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Detained Binance Executive Escapes From Custody In Nigeria Using Kenyan Passport



Nadeem Anjarwalla, one of the two Binance executives detained in Nigeria for alleged tax evasion and other offences, has escaped from lawful custody.

Nadeem Anjarwalla, Binance director for West & East Africa and one of the firm’s two executives detained in Nigeria over tax evasion charges has escaped custody.

According to reports from Nigerian media, the 38-year-old Briton, who also holds Kenyan citizenship, disappeared on Friday, March 22nd. Anjarwalla was allegedly allowed to leave the Abuja guest house, where he and a colleague were being held, for Ramadan prayers. Authorities believe he used this opportunity to escape.

Guards on duty reportedly escorted Anjarwalla to a nearby mosque, adhering to religious customs during the holy month. However, the executive vanished during this brief outing.

An Immigration source claims Anjarwalla used a Kenyan passport to flee the country on a Middle Eastern airline. Authorities are currently investigating how he obtained this passport, as he reportedly had only a British passport upon his arrest.


This escape raises questions about security protocols at the detention facility and the potential involvement of the guards. The Nigerian government is likely to face heightened scrutiny as they work to recapture Anjarwalla and determine how he managed to escape.

Why the Binance executives got arrested

Tigran Gambaryan, a U.S. citizen and Binance’s head of financial crime compliance, and Anjarwalla, a British-Kenyan, flew to Nigeria following the country’s decision to ban several cryptocurrency trading websites and were detained on arrival on Feb. 26.

The two were caught up in a crackdown following a period during which several cryptocurrency websites emerged as platforms of choice for trading the Nigerian currency, as the country battles chronic dollar shortages.

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A criminal charge was filed against the two executives before a Magistrate Court in Abuja. On 28 February 2024, the court granted the Economic and Financial Crimes Commission (EFCC) an order to remand the duo for 14 days. The court also ordered Binance to provide the Nigerian government with the data/information of Nigerians trading on its platform.


Following Binance’s refusal to comply with the order, the court extended the remand of the officials for an additional 14 days to prevent them from tampering with evidence. The court then adjourned the case till 4 April 2024.

Also on 22 March, the Nigerian government approached the Federal High Court in Abuja and slammed another four-count charge on Binance Holdings Limited, Mr Anjarwalla and Mr Gambaryan, accusing them of offering services to subscribers on their platform while failing to register with the Federal Inland Revenue Service to pay all relevant taxes administered by the Service and in so doing, committed an offence, contrary to and punishable under Section 8 of the Value Added Tax Act of 1993 (as Amended).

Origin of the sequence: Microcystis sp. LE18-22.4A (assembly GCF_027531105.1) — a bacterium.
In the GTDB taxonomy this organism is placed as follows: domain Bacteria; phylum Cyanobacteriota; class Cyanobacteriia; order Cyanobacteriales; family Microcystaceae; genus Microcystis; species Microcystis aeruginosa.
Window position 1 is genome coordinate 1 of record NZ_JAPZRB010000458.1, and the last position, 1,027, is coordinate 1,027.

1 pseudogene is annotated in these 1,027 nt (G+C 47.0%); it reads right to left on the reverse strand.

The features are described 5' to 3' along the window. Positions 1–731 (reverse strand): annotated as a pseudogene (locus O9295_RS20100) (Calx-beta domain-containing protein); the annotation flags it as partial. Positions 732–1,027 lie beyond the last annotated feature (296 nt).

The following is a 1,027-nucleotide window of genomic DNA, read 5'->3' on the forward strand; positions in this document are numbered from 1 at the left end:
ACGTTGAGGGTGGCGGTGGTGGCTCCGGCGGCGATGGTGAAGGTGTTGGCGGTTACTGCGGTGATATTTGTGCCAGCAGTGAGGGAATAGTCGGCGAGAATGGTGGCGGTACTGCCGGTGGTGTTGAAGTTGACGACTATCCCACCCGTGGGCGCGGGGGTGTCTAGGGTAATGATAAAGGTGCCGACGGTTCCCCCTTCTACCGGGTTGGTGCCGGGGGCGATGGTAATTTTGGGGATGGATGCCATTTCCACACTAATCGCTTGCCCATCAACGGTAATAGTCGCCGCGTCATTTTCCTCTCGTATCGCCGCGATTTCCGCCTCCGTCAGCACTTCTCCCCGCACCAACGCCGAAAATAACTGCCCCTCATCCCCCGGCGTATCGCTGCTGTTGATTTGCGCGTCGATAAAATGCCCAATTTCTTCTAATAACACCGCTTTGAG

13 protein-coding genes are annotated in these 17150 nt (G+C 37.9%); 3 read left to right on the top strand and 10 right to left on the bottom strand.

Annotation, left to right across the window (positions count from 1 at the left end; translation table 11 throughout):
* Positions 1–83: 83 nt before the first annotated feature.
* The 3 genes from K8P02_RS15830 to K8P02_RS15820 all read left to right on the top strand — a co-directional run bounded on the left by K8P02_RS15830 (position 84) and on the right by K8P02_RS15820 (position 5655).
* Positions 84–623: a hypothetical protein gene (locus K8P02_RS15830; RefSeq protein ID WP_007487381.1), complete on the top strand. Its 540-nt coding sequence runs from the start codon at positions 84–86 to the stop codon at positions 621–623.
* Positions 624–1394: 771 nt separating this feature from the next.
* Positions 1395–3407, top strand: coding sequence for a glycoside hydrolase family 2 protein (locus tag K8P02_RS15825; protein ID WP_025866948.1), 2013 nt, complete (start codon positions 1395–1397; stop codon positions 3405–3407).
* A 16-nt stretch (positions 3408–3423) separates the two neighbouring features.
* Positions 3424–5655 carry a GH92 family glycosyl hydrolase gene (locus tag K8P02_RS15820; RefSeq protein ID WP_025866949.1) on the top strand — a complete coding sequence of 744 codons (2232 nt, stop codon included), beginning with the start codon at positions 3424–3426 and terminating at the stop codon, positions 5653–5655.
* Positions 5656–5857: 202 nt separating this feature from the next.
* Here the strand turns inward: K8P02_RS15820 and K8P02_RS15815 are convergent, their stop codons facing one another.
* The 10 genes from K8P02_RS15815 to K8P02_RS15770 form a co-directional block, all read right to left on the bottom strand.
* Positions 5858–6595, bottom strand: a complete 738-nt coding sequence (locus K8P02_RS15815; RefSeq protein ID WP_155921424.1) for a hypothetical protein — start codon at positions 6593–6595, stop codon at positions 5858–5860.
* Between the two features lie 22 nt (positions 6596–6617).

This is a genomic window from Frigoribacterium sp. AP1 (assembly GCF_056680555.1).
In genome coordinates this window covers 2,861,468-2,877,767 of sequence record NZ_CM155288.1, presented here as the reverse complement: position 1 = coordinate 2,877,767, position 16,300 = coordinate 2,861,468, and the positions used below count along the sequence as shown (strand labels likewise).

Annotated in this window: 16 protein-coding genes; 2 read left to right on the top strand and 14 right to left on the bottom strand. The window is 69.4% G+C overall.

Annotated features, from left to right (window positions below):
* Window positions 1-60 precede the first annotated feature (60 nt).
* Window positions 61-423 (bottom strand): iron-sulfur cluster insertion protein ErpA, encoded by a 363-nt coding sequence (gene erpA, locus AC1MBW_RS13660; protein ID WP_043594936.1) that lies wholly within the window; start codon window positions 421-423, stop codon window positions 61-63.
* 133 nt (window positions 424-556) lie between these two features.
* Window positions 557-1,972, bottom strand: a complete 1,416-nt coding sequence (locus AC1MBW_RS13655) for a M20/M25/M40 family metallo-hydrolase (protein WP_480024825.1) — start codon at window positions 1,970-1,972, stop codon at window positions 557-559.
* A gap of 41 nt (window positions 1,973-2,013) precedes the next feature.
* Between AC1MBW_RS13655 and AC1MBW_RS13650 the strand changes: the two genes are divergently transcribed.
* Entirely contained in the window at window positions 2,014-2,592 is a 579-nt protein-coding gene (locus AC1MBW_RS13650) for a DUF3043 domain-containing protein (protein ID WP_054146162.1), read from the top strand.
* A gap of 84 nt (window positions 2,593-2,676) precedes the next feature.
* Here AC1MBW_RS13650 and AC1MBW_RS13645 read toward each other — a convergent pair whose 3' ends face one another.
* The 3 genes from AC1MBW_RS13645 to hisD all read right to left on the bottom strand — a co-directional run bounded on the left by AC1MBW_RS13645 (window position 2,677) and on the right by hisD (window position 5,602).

The defendants were also accused of offering taxable services to subscribers on their trading platform while failing to issue invoices to those subscribers to determine and pay their value-added taxes and, in so doing, committed an offence contrary to and punishable under S.29 of the Value Added Tax Act of 1993 (as amended).

Count Three of the charges accused the three defendants of offering services to subscribers on their Binance trading platform for the buying and selling of cryptocurrencies and the remittance and transfer of those assets while failing to deduct the necessary Value Added Taxes arising from their operations and thereby committing an offence contrary to and punishable under Section 40 of the Federal Inland Revenue Service Establishment Act 2007 (as amended).

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The last count of the charges wants the defendants punished for allegedly aiding and abetting subscribers on their Binance trading platform to unlawfully refuse to pay taxes or neglect to pay those taxes and, in so doing, committing an offence contrary to and punishable under the provisions of S.94 of the Companies Income Tax Act (as amended).


The company announced early this month that it was stopping all transactions and trading in Nigeria’s naira currency after March 8.

(Additional reporting by agencies)

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